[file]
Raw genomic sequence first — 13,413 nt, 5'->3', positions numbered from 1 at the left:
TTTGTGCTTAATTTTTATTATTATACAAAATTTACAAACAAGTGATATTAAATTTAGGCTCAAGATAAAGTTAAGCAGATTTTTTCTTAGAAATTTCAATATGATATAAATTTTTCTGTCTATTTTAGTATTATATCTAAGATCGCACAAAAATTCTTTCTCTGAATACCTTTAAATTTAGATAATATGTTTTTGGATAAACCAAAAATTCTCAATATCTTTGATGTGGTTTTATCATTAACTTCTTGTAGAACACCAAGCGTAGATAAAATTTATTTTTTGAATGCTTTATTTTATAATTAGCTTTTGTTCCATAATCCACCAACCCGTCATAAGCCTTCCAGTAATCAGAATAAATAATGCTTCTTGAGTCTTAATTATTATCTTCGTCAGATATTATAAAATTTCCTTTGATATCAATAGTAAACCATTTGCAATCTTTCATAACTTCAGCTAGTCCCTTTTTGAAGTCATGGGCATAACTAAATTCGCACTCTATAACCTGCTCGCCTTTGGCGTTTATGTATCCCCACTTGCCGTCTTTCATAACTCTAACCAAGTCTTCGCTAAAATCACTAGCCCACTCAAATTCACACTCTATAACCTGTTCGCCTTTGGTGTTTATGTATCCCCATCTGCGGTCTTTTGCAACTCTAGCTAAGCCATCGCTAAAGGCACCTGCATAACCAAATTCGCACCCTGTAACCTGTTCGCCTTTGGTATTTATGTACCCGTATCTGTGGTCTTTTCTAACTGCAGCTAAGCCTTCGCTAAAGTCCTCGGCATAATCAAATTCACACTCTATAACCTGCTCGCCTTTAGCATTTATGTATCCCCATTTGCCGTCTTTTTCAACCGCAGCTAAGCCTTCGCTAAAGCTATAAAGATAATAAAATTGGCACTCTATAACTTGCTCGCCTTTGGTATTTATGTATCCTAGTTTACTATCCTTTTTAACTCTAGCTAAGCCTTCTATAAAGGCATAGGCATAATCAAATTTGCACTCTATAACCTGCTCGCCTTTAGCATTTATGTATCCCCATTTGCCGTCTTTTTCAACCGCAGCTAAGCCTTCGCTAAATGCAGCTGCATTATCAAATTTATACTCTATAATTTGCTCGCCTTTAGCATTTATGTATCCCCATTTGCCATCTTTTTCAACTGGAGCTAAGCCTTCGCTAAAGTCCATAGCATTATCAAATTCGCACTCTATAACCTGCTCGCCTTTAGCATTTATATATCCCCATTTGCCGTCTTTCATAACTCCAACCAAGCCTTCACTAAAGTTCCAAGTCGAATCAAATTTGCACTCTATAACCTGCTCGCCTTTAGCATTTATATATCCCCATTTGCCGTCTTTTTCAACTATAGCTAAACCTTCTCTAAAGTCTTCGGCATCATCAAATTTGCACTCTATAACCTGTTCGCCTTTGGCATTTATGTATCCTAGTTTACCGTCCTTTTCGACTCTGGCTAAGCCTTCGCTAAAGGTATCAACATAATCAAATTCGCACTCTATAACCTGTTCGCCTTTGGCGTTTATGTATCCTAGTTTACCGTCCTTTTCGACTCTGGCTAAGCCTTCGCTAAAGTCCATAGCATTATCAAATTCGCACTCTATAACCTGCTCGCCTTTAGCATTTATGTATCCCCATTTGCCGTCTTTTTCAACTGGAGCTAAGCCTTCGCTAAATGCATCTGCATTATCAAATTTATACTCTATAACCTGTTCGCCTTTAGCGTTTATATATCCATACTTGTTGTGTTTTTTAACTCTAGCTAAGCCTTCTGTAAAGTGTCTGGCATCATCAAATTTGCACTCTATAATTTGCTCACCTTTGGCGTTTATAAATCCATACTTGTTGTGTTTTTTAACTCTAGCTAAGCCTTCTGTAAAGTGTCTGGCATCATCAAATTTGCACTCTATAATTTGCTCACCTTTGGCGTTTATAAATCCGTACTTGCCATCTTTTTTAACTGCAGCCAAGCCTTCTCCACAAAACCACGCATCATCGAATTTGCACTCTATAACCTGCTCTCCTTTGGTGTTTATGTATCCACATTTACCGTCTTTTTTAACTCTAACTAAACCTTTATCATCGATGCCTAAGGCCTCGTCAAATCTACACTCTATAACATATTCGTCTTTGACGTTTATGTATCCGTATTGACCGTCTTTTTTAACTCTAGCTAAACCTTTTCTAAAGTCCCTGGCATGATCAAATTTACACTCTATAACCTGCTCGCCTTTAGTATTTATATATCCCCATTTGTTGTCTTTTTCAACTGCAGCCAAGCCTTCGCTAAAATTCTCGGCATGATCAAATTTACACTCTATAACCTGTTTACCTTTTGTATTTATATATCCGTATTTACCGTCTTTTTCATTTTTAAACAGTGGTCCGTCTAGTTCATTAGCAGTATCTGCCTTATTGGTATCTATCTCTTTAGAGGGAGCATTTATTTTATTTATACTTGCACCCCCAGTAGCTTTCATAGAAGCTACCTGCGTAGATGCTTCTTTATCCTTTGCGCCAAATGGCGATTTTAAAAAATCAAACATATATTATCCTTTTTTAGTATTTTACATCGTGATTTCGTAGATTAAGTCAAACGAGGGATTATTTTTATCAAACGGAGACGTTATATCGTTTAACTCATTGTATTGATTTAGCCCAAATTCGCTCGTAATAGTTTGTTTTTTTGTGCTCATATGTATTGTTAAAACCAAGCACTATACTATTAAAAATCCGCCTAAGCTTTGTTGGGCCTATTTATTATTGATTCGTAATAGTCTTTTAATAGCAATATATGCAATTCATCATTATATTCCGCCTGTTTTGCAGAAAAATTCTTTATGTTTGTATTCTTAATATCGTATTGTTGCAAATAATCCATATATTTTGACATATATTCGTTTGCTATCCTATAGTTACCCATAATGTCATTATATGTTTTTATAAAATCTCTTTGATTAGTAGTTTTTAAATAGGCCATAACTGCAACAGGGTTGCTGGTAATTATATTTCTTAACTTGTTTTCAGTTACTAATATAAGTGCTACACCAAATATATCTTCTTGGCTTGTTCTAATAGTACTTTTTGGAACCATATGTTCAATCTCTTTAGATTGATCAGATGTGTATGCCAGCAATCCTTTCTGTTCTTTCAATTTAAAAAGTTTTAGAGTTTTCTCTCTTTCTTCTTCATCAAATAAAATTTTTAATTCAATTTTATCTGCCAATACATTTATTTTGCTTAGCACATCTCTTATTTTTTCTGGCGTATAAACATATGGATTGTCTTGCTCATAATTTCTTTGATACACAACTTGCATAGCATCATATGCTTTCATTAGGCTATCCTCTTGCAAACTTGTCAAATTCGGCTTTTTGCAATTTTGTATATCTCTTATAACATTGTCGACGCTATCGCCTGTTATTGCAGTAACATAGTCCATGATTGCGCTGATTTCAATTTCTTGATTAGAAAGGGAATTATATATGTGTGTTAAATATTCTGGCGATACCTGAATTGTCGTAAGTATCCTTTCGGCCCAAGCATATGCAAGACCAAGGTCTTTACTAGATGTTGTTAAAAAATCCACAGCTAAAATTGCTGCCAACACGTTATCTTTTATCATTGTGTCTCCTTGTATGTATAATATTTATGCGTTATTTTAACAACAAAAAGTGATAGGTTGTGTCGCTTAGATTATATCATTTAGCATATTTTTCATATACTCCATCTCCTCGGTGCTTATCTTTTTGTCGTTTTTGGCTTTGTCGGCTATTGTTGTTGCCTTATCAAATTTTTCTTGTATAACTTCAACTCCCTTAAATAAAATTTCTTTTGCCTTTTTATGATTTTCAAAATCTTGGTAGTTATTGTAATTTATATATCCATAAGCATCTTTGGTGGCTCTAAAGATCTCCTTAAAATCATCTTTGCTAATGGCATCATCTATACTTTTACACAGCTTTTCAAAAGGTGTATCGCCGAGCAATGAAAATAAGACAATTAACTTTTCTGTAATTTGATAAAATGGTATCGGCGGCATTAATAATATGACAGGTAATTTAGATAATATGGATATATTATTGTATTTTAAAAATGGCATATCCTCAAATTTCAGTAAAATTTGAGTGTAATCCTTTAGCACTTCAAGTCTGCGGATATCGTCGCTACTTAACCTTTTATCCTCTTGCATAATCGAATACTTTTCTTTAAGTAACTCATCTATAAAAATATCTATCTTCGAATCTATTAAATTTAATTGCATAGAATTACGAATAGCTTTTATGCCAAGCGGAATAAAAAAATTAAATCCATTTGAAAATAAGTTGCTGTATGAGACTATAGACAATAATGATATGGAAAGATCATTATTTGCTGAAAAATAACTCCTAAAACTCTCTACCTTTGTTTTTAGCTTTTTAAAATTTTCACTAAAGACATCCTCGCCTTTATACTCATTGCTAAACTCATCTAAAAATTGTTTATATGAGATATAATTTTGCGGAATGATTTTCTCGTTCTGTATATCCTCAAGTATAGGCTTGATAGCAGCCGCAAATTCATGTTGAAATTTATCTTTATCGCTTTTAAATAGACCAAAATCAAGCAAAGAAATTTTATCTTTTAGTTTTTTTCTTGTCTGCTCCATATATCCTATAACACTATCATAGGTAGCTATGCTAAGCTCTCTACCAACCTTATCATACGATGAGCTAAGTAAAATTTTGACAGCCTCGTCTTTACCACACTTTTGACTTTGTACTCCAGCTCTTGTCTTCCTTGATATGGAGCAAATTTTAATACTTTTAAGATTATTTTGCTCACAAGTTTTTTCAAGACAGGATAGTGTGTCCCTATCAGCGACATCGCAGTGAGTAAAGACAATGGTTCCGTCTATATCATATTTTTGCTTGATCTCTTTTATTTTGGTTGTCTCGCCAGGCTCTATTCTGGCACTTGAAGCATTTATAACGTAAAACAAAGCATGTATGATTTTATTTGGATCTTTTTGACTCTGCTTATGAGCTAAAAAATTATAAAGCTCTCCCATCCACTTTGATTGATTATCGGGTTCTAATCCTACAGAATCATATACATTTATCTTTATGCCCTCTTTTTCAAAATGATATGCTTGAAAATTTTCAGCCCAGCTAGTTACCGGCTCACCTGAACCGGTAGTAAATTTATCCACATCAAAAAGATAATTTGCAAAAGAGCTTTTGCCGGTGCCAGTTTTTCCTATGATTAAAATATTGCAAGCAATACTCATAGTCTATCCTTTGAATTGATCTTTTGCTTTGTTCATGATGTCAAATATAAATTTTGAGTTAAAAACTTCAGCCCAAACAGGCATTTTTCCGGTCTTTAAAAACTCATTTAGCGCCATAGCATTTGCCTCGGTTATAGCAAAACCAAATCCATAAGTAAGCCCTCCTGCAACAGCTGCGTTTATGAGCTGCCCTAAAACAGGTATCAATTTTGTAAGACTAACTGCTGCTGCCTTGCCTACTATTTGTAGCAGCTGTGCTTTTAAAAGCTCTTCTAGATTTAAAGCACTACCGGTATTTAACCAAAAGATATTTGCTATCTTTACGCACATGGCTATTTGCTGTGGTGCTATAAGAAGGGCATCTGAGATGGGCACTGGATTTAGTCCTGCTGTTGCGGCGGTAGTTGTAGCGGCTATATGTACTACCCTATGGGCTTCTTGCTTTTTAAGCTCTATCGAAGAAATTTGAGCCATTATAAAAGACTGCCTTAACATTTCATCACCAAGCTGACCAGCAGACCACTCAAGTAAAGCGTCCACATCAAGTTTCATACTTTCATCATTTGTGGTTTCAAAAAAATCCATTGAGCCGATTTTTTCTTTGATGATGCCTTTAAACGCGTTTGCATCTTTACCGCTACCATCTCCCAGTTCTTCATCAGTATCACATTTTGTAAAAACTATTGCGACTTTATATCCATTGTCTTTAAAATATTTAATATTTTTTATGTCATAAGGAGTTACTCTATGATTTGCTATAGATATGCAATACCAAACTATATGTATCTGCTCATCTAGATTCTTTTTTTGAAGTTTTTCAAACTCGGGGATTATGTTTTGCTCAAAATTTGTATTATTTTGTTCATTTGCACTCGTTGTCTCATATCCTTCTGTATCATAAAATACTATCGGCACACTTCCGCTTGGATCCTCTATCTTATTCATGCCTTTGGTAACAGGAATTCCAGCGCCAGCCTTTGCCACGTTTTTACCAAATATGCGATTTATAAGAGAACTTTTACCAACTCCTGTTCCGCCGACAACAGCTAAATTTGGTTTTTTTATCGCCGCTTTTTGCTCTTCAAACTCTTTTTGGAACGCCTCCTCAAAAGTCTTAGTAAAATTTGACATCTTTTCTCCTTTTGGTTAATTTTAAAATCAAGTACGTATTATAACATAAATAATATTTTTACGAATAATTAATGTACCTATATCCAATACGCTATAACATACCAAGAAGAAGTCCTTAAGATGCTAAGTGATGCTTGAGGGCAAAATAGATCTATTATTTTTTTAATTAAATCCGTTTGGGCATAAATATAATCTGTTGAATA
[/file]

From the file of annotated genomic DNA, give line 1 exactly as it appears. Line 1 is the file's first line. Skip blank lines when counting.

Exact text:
Raw genomic sequence first — 13,413 nt, 5'->3', positions numbered from 1 at the left: